ENOUGH, the Save Darfur Coalition, and the Genocide Intervention Network have proposed a “Quartet” of the countries that have the most external leverage: China, France, the United Kingdom, and the United States. Each of these countries has particular, limited leverage in Sudan. But combined, their leverage and influence can be decisive. The Quartet should consult closely with—and in some cases apply pressure to—regional states with interests in Darfur and Sudan, including Egypt, Libya, Chad, Ethiopia, Eritrea, and Saudi Arabia, and work with key AU states, such as South Africa.
Effective diplomacy cannot be bought on the cheap. A serious effort to address the Darfur catastrophe requires each of the Quartet countries to dedicate full-time staff in the region to continuously engage the warring parties and regional states while supporting the work of the lead mediator. In the case of the United States, President Bush’s Special Envoy, Richard Williamson, should have two full-time deputies working the Darfur and CPA issues as well as a field-based team with personnel in Khartoum, Chad, and Juba. Additionally, the French government, working closely with China and the United States, should invest more through the European Union in diplomatic efforts to resolve the political crisis in Chad. The mediator and Quartet must also include the proxy war between Sudan and Chad in their approach.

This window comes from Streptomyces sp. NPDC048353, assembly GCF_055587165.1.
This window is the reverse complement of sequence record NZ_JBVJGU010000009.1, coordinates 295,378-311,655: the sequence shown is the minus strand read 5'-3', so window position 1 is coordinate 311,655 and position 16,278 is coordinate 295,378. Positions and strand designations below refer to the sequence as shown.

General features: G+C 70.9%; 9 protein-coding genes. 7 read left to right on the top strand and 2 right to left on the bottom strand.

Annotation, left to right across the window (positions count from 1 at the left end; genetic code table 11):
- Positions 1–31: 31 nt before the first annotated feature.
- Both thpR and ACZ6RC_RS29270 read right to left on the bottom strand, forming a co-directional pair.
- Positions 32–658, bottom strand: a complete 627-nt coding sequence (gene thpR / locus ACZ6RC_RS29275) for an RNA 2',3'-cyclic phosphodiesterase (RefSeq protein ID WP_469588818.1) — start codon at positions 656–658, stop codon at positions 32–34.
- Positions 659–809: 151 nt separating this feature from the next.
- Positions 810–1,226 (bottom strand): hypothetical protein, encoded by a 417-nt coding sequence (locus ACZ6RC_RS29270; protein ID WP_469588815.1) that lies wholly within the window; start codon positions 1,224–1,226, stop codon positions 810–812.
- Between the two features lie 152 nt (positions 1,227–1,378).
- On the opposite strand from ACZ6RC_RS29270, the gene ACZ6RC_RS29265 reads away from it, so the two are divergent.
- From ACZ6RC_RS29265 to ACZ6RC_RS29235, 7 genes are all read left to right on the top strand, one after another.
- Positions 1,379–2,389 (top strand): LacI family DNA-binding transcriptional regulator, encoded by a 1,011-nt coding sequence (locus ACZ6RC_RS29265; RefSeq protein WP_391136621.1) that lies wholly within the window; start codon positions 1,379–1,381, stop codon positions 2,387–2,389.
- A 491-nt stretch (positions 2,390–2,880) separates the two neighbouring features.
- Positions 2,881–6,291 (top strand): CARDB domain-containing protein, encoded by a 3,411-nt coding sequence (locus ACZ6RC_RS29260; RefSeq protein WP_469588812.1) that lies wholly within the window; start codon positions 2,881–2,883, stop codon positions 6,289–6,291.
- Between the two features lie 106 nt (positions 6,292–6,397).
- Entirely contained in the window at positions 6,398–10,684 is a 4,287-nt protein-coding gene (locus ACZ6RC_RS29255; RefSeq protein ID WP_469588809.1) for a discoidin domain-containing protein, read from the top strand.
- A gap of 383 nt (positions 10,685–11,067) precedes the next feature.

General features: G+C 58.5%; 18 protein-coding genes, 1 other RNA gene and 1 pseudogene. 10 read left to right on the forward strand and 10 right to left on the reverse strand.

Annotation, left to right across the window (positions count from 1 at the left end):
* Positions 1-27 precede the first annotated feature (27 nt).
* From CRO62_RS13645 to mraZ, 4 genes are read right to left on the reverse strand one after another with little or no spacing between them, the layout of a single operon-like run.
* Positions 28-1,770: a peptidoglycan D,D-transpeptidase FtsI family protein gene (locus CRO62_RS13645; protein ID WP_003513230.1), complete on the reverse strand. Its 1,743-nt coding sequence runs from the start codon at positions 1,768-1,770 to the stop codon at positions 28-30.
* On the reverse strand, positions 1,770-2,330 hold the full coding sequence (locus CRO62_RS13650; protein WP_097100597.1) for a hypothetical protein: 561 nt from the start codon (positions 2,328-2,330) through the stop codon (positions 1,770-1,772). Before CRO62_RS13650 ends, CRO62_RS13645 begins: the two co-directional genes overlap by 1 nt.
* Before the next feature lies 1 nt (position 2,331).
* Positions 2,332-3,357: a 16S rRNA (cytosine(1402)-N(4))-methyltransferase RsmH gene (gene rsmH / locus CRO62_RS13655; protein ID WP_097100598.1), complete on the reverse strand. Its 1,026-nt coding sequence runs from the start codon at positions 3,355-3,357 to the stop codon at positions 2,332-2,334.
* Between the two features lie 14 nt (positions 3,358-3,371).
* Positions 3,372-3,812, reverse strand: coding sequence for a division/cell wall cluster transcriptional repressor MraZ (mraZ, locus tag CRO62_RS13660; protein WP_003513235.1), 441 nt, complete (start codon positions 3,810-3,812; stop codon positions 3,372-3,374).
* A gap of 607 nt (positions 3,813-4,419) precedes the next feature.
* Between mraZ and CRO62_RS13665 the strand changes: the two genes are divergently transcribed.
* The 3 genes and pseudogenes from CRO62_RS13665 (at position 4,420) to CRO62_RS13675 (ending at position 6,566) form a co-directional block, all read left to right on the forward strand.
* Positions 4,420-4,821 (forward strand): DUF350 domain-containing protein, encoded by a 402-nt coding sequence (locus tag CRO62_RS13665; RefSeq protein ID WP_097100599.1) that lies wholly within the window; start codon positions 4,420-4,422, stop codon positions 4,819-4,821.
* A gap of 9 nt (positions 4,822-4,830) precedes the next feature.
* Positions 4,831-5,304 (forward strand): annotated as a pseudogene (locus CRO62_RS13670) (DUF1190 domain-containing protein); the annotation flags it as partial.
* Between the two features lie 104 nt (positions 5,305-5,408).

Even a well-resourced Quartet effort is unlikely to succeed if it sets up a peace process divorced from a commitment to peace enforcement. Throughout the five years that this conflict has raged on, virtually no multilateral costs have been imposed on the individuals most responsible for violence targeting civilians or for obstructing humanitarian relief efforts. The UN Security Council—driven by the Quartet, each of whom is a permanent member—must impose consequences in the form of targeted sanctions on key individuals, a comprehensive arms embargo, and additional support to the International Criminal Court. Quite simply, those who are most responsible for the crisis, including top officials in the Sudanese government, must bear a cost for promoting destruction and obstruction—a cost that outweighs the benefits they have been enjoying. No peace process can succeed that is isolated from the urgency of protecting civilians and ensuring humanitarian access.
Address the Darfur conflict in its local and national contexts.
A successful peace agreement must effectively address the local and national contexts of the conflict. In particular, the Darfur conflict cannot be resolved without resolving the vital issues of wealth and power distribution in Sudan.